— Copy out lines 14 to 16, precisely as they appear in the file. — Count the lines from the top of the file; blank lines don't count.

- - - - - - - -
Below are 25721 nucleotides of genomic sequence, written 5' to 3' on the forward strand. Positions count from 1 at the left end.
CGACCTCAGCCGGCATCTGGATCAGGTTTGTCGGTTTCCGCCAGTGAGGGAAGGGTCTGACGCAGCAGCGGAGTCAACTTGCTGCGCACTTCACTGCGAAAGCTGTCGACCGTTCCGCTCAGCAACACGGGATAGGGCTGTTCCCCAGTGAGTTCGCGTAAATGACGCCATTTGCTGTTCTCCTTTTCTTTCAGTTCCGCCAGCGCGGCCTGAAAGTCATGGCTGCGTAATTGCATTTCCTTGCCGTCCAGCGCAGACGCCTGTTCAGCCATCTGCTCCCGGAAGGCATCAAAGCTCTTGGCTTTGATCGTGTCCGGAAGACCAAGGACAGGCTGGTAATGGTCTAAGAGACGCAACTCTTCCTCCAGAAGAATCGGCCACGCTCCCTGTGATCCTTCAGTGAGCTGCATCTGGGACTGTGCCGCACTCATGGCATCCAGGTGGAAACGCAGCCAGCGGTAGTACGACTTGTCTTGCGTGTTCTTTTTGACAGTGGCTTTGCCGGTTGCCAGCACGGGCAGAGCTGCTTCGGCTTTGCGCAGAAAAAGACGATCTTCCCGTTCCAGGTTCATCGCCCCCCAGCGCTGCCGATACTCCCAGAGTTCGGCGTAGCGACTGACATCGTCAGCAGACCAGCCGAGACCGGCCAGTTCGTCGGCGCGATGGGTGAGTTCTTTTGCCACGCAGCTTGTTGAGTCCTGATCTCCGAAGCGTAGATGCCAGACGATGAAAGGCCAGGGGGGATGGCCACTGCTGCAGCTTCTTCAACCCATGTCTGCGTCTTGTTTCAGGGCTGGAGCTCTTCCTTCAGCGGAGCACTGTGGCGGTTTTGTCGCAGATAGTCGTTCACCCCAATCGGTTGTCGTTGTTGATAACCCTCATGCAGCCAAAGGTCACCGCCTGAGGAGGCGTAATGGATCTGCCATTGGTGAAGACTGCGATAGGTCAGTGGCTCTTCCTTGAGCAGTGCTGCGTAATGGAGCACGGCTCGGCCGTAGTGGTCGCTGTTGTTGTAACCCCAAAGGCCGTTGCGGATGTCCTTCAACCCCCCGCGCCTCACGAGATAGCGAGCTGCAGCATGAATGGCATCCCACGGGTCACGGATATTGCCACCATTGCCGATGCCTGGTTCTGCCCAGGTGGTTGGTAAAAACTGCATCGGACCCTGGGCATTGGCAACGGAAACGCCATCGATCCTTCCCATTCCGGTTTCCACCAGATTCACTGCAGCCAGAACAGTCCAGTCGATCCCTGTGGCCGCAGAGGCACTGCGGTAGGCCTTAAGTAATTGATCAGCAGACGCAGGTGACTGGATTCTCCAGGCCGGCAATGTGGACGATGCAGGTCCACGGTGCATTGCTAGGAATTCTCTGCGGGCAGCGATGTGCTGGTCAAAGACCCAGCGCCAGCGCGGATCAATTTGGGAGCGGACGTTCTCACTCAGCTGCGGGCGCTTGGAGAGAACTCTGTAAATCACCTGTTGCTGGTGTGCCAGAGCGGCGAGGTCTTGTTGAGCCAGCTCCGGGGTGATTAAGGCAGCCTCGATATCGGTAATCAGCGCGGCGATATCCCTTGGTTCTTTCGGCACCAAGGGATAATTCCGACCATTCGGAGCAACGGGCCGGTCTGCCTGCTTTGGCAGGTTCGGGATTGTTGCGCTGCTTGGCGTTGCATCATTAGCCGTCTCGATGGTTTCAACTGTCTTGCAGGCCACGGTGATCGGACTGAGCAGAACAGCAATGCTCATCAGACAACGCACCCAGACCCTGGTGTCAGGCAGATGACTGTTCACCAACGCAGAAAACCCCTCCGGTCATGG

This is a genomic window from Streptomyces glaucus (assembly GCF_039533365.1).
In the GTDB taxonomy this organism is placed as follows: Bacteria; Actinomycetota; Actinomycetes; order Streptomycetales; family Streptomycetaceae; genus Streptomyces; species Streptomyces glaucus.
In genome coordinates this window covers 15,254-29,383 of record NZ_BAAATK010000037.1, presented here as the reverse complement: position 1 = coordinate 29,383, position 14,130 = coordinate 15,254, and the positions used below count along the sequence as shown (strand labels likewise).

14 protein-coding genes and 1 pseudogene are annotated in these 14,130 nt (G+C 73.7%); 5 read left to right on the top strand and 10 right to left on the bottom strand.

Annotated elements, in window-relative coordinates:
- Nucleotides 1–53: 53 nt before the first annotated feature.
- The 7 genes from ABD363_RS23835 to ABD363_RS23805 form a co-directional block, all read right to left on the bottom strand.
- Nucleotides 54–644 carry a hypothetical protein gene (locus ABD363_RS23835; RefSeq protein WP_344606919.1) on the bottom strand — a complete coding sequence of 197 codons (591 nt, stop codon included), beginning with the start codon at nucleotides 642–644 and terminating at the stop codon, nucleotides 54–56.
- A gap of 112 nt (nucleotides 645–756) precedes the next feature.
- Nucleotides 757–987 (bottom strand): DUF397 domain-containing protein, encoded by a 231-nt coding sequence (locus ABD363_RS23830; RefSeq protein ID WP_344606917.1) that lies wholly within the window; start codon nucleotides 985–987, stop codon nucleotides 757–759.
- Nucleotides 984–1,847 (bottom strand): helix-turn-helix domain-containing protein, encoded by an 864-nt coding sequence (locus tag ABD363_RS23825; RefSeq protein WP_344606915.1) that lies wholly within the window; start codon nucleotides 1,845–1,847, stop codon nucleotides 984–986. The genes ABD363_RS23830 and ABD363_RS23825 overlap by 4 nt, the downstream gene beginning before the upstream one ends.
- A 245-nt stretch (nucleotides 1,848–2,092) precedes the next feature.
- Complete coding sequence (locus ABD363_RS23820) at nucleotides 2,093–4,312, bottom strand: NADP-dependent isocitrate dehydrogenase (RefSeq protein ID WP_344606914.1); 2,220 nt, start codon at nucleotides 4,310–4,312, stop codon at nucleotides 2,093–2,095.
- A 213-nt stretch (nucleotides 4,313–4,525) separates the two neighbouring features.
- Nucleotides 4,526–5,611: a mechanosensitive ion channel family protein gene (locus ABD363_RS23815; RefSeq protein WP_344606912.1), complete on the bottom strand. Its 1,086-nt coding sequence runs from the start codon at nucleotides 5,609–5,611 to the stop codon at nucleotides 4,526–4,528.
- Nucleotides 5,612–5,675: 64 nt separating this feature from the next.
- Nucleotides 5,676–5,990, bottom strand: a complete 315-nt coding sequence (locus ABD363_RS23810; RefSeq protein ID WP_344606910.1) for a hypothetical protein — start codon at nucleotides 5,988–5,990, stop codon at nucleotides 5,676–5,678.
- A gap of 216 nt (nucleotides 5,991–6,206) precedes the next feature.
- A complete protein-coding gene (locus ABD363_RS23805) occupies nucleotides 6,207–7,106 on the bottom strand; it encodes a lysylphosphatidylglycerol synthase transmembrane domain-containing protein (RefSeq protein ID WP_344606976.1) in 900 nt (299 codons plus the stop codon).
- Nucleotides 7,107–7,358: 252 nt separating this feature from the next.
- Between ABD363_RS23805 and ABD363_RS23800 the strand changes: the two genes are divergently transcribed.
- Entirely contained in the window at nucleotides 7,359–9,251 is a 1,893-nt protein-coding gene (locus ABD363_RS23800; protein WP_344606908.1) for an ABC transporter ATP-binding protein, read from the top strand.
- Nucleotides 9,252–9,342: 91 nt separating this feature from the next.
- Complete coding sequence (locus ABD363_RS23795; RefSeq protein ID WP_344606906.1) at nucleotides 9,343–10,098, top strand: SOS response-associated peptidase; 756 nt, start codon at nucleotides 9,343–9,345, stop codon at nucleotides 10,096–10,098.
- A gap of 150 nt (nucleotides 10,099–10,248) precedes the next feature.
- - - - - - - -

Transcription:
- A 245-nt stretch (nucleotides 1,848–2,092) precedes the next feature.
- Complete coding sequence (locus ABD363_RS23820) at nucleotides 2,093–4,312, bottom strand: NADP-dependent isocitrate dehydrogenase (RefSeq protein ID WP_344606914.1); 2,220 nt, start codon at nucleotides 4,310–4,312, stop codon at nucleotides 2,093–2,095.
- A 213-nt stretch (nucleotides 4,313–4,525) separates the two neighbouring features.